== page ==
Now we know what miRNAs do in cells, so we can go back to how Associate Professor Yang is using statistics to help biologists. When biologists and statisticians collaborate there are specialised tasks for each person, but both parties need to understand a little (or a lot) of the other person’s work so they can communicate effectively and address the question of interest together.

Steps for determining which mRNAs are targets of miRNAs.

Figure 3. Steps for determining which mRNAs are targets of miRNAs.

Using our miRNA example, the biologist starts by identifying an organism which is showing the phenotype of interest (for example, a disease). Samples are taken from this organism using a high-throughput method (such as a microarray) and the biologist presents the statistician with information on which miRNAs and mRNAs are expressed in the disease state but not in a healthy organism (referred to as differential expression; Jayaswal et al. 2012). At this point the biologist knows there is a mixture of miRNAs and mRNAs present, but the interactions are unknown. Figure 3 outlines the process described below

Using databases, such as TargetScan, the statistician can work out which genes the miRNAs may be targeting and therefore causing the phenotype. TargetScan uses the miRNA nucleotide sequence to find corresponding sequences in mRNA across the whole genome (Witkos et al. 2011). This step doesn’t confer any meaning on these matches; it just presents all possibilities (which can amount to thousands of pairs of miRNAs and mRNAs).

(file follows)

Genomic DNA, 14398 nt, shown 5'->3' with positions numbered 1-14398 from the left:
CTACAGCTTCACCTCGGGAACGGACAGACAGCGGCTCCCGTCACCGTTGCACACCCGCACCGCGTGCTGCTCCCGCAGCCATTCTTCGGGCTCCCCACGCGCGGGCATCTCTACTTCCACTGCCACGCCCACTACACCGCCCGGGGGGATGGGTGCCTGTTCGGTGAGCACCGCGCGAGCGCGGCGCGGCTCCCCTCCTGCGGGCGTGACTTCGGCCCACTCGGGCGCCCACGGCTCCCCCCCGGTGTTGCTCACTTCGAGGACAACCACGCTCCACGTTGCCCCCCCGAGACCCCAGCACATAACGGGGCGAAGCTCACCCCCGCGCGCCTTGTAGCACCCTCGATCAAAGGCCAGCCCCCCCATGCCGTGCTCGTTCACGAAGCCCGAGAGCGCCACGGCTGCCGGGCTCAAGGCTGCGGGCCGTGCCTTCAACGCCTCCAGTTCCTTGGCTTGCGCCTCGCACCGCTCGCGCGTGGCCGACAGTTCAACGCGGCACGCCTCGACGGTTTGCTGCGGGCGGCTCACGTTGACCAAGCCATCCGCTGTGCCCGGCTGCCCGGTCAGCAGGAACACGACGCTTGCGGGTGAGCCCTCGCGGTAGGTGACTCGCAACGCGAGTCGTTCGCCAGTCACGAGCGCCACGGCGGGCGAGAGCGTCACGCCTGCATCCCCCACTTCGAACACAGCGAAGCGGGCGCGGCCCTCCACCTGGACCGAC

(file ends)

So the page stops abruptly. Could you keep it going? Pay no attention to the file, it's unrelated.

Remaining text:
Associate Professor Yang is developing a statistical method, pMimCor, to whittle down the possible pairs of miRNAs and mRNAs to those most likely to be causing the phenotype. The statistician passes this information back to the biologist who can experimentally test the small number of pairs (Jayaswal et al. 2012). The biologist is looking to see if the upregulation of a specific miRNA causes a downregulation in the target mRNA and the disease phenotype.

The method used in this example was only possible due to cooperation between a biologist and a statistician, Associate Professor Yang. Using statistical methods for analysing vast amount of data from high-throughput methods can add value to the work conducted by many types of scientists. Collaborations are ‘very dear to the heart’ of Associate Professor Yang as she knows that cooperation between disciplines can provide an efficient and effective way to answer scientific questions.

 

Learn more:

Click here for a video lecture about micro RNA by David Bartel, Professor of Biology at MIT.

Ambros V (2004). The functions of animal microRNAs. Nature, 431, 350-355.

Bartel DP (2004). MicroRNAs: Genomics, Biogenesis, Mechanism, and Function. Cell, 116, 281-297.

Goktug AN, Chai SC and Chen T (2013). ‘Data Analysis Approaches in High Throughput Screening’, in HA El-Shemy (ed), Drug Discovery, InTech, DOI: 10.5772/52508.

Jayaswal V, Lutherborrow M and Yang YH (2012). Measures of Association for Identifying MicroRNA-mRNA Pairs of Biological Interest. PLoS One, 7(1), e29612.

Shenouda SK and Alahari SK (2009). MicroRNA function in cancer: oncogene or a tumor suppressor? Cancer Metastasis Review, 28(3-4), 369-378.

Witkos TM, Koscianska E and Krzyzosiak WJ (2011). Practical Aspects of microRNA Target Prediction. Current Molecular Medicine, 11, 93-109.